"Reality is merely an illusion, although a very persistent one." - Albert Einstein
Surrounded by a fantastic world full of nature and technology at the same time - transferred into a utopian reality. That's how it feels when the works of the Biel-based artist Remo Lienhard / WES 21 hang in front of you. In his upcoming solo exhibition "PARALLEL UNIVERSE" at SOON Gallery, the artist opens a portal into a parallel universe, into a surreal landscape infused with fictional devices, objects, figures. Visitors are invited to see the visual worlds from a different perspective, losing themselves in the depths of composition and color palette.
The exhibition shows a diverse range of large-format paintings of impressive sceneries, picturesque landscapes, abstract architecture, supernatural beings and unreal objects. Stylistically confident and with a distinctive visual language, he transforms brilliant ideas into magnificent modern works of art with inspiring expressiveness and depth of content.
After the School of Design in Biel, WES dedicates himself to contemporary art and works as a freelance artist. In recent decades, he established himself as a respected protagonist of a subculture-movement that artfully affects your immediate environment and actively shapes our present. From house-sized murals to oil painting, illustration to sculpture, he serves a diverse spectrum of art forms and skillfully and innovatively transforms masterful techniques into the future. His work enjoys an international reputation and has been exhibited in prestigious galleries and renowned art fairs around the world.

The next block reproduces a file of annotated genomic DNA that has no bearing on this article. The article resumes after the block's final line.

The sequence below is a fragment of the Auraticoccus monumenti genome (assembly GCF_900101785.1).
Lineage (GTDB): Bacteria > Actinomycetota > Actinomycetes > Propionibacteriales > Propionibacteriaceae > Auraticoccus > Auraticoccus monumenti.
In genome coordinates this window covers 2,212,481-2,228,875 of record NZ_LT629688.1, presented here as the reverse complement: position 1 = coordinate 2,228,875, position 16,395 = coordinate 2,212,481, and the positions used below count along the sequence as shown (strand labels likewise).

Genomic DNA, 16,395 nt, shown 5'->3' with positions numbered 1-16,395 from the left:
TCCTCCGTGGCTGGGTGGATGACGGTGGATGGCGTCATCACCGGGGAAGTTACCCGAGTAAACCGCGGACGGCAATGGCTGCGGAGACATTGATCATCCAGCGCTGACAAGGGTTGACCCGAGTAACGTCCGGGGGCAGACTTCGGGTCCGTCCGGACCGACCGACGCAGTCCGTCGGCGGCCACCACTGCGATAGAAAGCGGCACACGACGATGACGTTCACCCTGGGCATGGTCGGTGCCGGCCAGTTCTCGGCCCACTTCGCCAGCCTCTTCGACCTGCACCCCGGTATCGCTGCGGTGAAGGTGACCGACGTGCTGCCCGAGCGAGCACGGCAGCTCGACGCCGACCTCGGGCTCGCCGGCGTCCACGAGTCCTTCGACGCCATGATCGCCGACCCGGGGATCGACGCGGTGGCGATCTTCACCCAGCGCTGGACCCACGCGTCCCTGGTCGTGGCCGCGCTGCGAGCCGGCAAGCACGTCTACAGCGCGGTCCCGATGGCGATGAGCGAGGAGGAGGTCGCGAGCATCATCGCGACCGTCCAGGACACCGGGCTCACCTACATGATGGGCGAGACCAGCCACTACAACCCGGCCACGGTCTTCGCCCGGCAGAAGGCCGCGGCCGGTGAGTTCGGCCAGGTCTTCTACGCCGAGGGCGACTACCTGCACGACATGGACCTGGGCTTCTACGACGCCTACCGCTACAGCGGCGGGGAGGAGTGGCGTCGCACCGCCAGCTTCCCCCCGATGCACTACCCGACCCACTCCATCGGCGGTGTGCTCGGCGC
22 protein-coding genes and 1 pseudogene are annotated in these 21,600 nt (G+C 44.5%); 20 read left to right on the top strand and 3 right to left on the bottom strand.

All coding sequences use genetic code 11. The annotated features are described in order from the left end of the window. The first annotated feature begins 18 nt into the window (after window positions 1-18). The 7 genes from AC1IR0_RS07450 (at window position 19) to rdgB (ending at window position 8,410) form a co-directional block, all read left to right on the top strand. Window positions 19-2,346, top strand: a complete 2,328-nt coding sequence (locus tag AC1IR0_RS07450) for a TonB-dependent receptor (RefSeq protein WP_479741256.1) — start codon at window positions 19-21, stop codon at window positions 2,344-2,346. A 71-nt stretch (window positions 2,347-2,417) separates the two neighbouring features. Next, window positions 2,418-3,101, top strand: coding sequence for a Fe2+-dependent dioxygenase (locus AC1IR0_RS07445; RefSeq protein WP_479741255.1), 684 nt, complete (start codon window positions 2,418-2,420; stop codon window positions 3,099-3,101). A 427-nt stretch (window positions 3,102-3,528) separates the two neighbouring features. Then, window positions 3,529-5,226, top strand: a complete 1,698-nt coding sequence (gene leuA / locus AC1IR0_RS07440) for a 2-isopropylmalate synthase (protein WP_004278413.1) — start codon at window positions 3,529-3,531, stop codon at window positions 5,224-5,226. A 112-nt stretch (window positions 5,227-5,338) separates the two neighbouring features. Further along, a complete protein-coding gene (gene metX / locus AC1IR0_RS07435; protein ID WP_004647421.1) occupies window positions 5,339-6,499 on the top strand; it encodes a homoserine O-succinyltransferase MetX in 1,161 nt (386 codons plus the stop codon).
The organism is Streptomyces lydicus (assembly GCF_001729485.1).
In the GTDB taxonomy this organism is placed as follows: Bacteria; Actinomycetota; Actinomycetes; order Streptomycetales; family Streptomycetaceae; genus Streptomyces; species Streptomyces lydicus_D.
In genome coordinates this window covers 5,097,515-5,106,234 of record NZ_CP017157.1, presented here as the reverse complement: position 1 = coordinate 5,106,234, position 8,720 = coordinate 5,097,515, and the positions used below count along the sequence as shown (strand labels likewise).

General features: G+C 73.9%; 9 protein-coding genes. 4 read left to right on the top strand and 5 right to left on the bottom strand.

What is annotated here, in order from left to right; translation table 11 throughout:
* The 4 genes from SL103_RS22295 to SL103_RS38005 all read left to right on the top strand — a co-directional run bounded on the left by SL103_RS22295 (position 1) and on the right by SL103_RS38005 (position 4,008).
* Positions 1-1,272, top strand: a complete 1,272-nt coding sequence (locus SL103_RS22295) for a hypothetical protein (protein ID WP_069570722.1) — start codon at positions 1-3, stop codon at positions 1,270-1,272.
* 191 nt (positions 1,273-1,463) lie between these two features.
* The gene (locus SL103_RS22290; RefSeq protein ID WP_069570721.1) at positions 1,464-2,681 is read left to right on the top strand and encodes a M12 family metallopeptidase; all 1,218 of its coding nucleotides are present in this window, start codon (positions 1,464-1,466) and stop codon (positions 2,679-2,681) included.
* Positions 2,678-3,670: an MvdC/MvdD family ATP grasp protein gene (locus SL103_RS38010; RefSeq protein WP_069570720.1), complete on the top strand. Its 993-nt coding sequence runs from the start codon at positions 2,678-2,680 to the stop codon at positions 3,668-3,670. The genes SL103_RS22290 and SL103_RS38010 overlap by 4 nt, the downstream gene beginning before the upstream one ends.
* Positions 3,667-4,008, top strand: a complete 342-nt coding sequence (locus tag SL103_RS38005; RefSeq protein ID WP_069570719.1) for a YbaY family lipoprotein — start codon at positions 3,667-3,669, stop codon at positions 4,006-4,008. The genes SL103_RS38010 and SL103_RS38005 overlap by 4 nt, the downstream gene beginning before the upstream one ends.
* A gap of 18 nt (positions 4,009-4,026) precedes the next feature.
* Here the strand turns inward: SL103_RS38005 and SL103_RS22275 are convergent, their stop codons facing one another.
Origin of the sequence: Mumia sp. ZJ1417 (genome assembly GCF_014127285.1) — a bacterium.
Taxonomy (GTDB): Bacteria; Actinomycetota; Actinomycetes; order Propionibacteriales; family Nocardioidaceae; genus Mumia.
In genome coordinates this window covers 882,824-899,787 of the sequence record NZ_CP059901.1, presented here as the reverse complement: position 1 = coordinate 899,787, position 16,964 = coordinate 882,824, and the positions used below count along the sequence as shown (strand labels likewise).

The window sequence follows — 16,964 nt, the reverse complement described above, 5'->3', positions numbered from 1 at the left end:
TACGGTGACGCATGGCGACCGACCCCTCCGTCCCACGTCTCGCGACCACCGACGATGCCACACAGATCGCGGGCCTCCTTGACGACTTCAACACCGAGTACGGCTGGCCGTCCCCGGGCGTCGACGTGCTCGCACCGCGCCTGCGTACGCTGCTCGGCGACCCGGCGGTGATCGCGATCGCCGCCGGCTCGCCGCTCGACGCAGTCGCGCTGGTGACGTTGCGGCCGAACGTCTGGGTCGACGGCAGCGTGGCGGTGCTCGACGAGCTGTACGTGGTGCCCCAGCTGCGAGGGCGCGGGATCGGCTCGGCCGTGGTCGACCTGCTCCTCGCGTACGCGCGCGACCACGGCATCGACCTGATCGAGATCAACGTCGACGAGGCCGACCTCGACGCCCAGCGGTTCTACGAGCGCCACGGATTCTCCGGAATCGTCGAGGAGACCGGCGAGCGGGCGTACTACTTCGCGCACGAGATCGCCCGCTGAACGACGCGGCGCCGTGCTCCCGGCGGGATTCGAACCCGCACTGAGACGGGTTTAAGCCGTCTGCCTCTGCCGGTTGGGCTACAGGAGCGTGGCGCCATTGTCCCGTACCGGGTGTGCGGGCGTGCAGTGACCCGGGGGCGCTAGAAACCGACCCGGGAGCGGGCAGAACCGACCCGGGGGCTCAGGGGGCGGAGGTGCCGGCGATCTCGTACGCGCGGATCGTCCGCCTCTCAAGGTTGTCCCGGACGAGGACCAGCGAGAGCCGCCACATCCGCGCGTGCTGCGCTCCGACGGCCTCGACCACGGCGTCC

or by private appointment:
Back from a studio scholarship in Berlin, the artist from Biel, Switzerland, is showing his latest works in Bern. With his paintings, Remo Lienhard creates impressive visual worlds that captivate the viewer. They show representational motifs borrowed from nature and civilization, which he painterly fuses into stylish subjects. Each work tells its own story, draws utopian visions or illuminates the artist's astute observations.
"The Missing Link" is Lienhard's fourth solo exhibition at Galerie SOON and presents itself in a production that builds a bridge to past exhibition and collection concepts. The exhibition situation ties in with the early modern „Kunstkammer“ and cabinets of curiosities that rulers, princes and scholars established in the Renaissance and Baroque periods. These collection rooms, in which precious works of art, rare natural objects, scientific objects and curiosities from foreign worlds were stored, constantly amazed visitors.
Lienhard defines his depictions of imaginative situations, hybrid creatures and surreal landscapes, which fit effortlessly into this context, as natural-historical fiction or illusory reality. The unmistakable visual language, which the gifted painter has consistently developed and refined for dozens of years, is certainly also decisive for this. His artfully created works not only impress with their love of detail, sophisticated composition and colour palette, but also skillfully and innovatively transform old masterly traditions into our future.
Remo Lienhard (*1989) experimented with brushes and spray cans at an early age and made a name for himself as WES 21. Since graduating from the School of Design in Biel in 2010, he has devoted himself to contemporary art.
PUBLIC ART EXHIBITION IN BIEL, SWITZERLAND, 2021